• Preservation of Historical Architectural Landmarks Heritage Preservation

Preservation of Historical Architectural Landmarks Heritage Preservation


Our story begins with the dynamic restoration of two remarkable wonders of Kathmandu Valley – Lal Durbar and Taragaon Hotel – built in 1890 and 1972.

These tangible icons of built heritage and their histories form the axis of our foundation, and subsequently determine the ways in which we approach archival projects in the contemporary. Along with preserving our built heritage, we also archive the intangible, documenting Nepal’s shifting architectural landscape across time.

Within this objective of architectural restoration, material history, and archival documentation, our story holds three chapters:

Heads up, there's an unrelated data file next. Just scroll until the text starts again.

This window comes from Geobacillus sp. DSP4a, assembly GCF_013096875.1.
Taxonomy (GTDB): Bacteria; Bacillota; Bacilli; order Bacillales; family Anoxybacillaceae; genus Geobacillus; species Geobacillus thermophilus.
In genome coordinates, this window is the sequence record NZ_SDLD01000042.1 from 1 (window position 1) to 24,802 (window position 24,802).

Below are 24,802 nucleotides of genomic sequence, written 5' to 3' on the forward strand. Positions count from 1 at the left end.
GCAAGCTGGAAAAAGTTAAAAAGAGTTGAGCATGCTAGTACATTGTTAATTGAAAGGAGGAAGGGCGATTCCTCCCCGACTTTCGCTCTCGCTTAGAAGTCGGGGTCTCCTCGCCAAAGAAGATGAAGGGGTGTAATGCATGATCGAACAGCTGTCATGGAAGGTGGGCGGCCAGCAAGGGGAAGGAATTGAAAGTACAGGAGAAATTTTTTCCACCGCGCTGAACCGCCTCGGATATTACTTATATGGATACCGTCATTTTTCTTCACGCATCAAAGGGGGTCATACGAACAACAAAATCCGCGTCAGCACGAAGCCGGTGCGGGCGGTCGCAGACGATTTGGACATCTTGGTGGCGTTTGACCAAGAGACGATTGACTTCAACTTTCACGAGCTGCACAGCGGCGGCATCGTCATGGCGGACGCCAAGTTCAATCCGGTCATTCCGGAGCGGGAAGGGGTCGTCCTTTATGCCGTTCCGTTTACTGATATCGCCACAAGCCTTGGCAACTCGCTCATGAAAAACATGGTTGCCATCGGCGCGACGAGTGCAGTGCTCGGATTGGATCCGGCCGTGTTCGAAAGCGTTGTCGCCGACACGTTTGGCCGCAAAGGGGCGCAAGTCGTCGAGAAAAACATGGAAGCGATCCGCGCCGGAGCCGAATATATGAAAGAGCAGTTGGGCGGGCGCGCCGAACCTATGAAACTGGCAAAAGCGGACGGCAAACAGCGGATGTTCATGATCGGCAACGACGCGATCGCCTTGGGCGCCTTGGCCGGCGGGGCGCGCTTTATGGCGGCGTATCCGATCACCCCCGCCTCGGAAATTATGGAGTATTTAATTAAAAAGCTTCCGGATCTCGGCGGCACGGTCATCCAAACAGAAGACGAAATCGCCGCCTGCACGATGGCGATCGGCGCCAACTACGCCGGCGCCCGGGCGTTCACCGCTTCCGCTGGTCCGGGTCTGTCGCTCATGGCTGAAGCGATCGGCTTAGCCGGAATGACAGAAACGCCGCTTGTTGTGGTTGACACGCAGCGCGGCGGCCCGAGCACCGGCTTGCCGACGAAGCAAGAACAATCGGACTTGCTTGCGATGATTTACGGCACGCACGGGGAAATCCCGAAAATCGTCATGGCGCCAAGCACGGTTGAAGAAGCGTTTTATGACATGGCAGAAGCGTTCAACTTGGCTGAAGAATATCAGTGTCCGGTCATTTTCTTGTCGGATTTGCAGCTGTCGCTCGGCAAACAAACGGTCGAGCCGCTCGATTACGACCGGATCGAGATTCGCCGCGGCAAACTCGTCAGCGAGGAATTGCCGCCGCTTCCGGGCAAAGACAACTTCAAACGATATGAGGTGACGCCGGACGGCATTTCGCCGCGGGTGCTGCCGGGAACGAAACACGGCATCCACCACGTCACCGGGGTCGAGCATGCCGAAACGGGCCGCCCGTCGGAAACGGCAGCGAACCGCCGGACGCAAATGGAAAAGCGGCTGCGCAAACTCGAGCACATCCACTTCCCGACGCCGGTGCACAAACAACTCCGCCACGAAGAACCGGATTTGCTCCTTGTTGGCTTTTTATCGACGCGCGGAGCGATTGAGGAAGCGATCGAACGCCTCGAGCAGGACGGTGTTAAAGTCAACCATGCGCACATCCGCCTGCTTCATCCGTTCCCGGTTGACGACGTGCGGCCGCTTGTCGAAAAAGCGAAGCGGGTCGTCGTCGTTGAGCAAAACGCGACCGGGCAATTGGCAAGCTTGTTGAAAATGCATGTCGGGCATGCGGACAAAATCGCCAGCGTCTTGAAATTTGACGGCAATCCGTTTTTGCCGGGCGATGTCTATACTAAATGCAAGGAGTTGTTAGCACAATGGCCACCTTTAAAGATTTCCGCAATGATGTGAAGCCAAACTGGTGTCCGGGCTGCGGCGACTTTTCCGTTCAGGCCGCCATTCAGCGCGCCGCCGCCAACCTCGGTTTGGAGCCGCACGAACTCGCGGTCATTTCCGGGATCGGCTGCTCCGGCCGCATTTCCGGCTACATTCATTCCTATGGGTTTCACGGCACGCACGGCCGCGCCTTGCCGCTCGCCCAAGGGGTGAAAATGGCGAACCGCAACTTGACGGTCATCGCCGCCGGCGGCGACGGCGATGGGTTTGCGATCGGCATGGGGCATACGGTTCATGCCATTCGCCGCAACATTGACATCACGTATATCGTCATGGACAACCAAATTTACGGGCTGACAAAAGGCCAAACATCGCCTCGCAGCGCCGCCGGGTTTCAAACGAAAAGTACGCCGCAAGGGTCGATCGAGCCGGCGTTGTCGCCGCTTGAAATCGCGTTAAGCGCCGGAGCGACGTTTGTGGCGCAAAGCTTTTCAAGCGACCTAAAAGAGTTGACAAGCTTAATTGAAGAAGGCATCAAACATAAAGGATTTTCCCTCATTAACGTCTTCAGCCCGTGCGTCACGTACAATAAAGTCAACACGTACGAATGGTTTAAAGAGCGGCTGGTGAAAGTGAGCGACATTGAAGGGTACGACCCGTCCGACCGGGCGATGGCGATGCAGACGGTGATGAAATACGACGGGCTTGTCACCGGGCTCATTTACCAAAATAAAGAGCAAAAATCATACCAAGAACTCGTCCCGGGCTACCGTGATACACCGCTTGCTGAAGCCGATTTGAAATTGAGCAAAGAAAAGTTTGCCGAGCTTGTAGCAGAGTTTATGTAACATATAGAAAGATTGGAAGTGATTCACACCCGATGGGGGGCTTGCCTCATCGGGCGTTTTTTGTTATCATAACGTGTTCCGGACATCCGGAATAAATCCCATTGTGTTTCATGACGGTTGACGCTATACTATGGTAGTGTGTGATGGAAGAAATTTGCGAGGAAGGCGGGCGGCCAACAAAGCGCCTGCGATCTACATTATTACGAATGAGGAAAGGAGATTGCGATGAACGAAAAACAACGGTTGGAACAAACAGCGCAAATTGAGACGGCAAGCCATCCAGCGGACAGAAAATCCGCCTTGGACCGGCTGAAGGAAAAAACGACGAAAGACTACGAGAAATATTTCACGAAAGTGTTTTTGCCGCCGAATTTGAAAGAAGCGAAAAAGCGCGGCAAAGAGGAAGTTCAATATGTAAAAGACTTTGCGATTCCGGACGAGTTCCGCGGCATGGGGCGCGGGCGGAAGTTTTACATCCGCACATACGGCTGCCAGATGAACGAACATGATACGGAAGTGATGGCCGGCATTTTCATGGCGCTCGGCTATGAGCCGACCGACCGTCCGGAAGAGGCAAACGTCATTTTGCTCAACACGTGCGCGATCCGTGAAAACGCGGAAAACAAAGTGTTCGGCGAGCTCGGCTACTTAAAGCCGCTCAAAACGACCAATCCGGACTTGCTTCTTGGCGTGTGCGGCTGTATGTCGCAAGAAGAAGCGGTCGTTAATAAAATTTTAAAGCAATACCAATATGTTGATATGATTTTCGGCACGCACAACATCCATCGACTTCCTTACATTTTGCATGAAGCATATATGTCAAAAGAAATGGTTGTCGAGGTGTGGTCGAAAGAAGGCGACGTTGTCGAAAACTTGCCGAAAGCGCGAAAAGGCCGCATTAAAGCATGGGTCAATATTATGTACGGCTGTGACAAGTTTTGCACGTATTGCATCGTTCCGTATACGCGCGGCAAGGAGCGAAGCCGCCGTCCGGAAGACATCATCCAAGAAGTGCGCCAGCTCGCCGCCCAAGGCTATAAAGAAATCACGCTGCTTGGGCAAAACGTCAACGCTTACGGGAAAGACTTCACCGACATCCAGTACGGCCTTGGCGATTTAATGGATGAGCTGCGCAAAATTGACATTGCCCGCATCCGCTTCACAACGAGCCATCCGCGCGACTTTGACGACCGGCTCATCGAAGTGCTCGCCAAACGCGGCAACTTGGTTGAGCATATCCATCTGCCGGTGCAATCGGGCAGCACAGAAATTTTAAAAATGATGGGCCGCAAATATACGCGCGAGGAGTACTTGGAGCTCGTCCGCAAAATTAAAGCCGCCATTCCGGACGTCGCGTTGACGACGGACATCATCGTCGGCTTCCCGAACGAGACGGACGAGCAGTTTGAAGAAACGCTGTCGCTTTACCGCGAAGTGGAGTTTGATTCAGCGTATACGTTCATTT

Lal Durbar

A symbol of colonial architecture, the Lal Durbar was built by Prime Minister Bir Shumsher Jung Bahadur Rana for his eldest son in 1890. Over time, this property was fragmented amongst his descendants, succumbing to temporal ruin, until the Saraf family acquired each estate, and subsequently initiated a large scale restoration project.

Taragaon Next

In 1972, Carl Pruscha, an Austrian architect,  designed and build Taragaon. In 2011, Arun Saraf began the restoration of this structure, inviting Carl Pruscha back into the space in order to rethink (and design) Taragaon, transforming it into a center of culture, art and collaborative pedagogy.

Chaitya Court

Designed by architect Niels Gutschow and artist Bijay Basukala, this courtyard forms an ode to ‘chaityas’, consecrated and living Buddhist shrines, found within ancient monuments in Patan and Kathmandu, and built between the 11th and 18th century.

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